According to research, moving ranks among the most stressful things that can happen to a person in life. It ranks close to divorce and losing a loved one. But even without the research, you already knew that.
I don’t have to tell you about the tearful goodbyes you will have with people and places. You’ve thought about that. You notice in saying goodbye that there are so many ties to break. Of course, there are the good friends, but there are also colleagues, acquaintances, teachers, parents of you children’s friends. And what about the baker where you buy your bread every day? Will you say goodbye to him? Will he notice that you’re gone? Where do the goodbyes end?
Then there are the places. How do you farewell a place? How do you say goodbye to the backdrop of your children’s childhood? What about the familiar places that saw you through your everyday life for the past years? The favourite café where you knew the owner, the path up to the mountain where you held and adventure birthday party, the path you took home from work every-day, where you did some of your best thinking? And so many other places linked to important moments in your life. It is harder to say goodbye to them. The loss is so one-sided.
Then there is the stress of the physical move. The packing and the administration of moving a family is overwhelming. In the middle of packing you pause and wonder, “Do we really need all this stuff?” But you are not on your own. You cannot just pack your backpack and head off like you used to. You have a family to look after and these are the things they love, the things that will make the next place a home. So you pack the 30 stuff animals even though you think they may have outgrown them by now. But what if they haven’t? You can’t let them down when you are already asking so much of them.
There is the stress of the unknown. Will the kids settle into school and find friends? Will you find a good home? Will the neighbours be friendly? Will you have what we need to make a good life in this new unfamiliar place? Have you made the right decision?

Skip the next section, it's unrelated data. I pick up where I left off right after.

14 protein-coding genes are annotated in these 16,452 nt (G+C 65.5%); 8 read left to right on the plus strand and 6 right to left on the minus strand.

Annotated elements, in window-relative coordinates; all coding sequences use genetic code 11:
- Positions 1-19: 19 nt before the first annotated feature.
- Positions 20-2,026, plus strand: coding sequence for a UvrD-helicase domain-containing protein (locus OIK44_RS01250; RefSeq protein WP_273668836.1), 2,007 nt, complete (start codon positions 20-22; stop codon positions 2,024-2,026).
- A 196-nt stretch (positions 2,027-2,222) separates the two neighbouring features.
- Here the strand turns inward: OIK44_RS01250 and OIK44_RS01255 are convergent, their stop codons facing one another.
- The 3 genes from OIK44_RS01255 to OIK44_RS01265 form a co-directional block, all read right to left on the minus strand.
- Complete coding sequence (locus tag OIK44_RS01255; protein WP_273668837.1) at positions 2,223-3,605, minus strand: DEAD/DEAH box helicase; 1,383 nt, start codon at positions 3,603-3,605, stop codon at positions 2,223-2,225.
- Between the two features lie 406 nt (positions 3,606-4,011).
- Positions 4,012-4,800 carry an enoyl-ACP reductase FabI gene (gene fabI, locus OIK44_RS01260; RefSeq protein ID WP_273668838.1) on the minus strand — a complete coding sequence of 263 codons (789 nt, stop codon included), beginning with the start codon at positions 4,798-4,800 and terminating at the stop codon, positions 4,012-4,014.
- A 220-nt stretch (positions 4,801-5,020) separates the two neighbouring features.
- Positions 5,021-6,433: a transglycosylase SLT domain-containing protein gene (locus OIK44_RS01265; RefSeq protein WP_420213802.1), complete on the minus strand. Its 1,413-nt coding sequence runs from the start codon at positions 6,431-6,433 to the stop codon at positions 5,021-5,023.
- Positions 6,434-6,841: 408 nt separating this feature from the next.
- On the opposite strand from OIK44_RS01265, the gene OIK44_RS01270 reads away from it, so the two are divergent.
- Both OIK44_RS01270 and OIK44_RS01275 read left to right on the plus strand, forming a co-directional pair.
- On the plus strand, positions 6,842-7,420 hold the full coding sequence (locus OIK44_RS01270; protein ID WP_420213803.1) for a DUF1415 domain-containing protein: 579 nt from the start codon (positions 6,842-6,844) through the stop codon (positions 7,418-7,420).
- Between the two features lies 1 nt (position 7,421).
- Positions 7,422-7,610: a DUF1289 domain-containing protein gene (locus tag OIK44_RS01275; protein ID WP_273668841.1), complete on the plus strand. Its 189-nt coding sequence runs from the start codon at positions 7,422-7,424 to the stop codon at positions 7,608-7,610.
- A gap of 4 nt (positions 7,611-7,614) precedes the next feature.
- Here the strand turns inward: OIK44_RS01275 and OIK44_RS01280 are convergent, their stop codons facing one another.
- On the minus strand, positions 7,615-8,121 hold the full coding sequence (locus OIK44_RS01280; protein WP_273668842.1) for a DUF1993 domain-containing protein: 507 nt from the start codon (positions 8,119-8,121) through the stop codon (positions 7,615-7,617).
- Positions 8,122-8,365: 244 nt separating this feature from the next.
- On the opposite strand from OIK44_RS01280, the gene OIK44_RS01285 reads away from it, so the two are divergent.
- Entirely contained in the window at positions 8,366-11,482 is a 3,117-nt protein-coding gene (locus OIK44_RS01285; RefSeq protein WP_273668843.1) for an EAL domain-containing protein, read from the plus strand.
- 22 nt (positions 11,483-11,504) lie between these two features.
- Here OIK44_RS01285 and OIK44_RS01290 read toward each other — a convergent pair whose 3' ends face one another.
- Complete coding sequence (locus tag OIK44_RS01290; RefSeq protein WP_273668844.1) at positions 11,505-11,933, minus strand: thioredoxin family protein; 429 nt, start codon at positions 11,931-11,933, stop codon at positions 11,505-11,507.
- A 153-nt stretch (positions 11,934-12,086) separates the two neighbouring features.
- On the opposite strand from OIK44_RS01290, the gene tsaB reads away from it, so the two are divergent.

This is the hardest part.
It’s also the part that opens the door to the best part of moving. Moving is stressful, scary and exhausting. But it’s also a chance.
Despite all the heartache, there is also something very freeing about moving. It’s not just the freedom from the things that get left behind. There is also the liberation from place and the life led in front of that backdrop; a freedom from the persona, the version of yourself that that place and the people you were with required – the form your life took as it adapted to that particular environment.
With a move there is a chance and sometimes a demand to reinvent yourself; bring certain aspects of yourself to the forefront while others fade into the background and go dormant. A slightly different version of yourself emerges as a new chapter begins.
Moving can be an adventure as a family. You set off, just your little family, making its way in the world. The bonds tighten through no effort of your own, simply through the vacuum left by all the goodbyes you’ve said to the rest of the people in your lives. The sense of adventure becomes is acutely felt at certain points: the excitement of exploring a new home, unpacking, discovering things you love about your new neighbourhood. Of course, some of the adventure is harrowing. Your parental heartstrings get played to the point of breaking as your kids confide in you just before going to sleep how much they miss their friends. You wonder if their new school will meet all of their needs. Again, you wonder if you’ve made the right decision for everyone. But they are children and despite their own moments of doubt, they quickly make new friends and begin to find what they need. They are the ones who lead you out of your worries and into this new place, making it your home.
Für FJYAY, eine meine Lieblingsfamilien auf der Welt. Egal wo Ihr seid, Eure Zuhause wird immer ein willkommenden Hafen der Wärme, Gastfreundlichkeit, Gelächter, und tolles Essen zu dem Deinen Freunden stets sich hingezogen flühlen werden. Es wird immer einer meiner Liebelingsorte auf der Welt sein, egal wo es ist.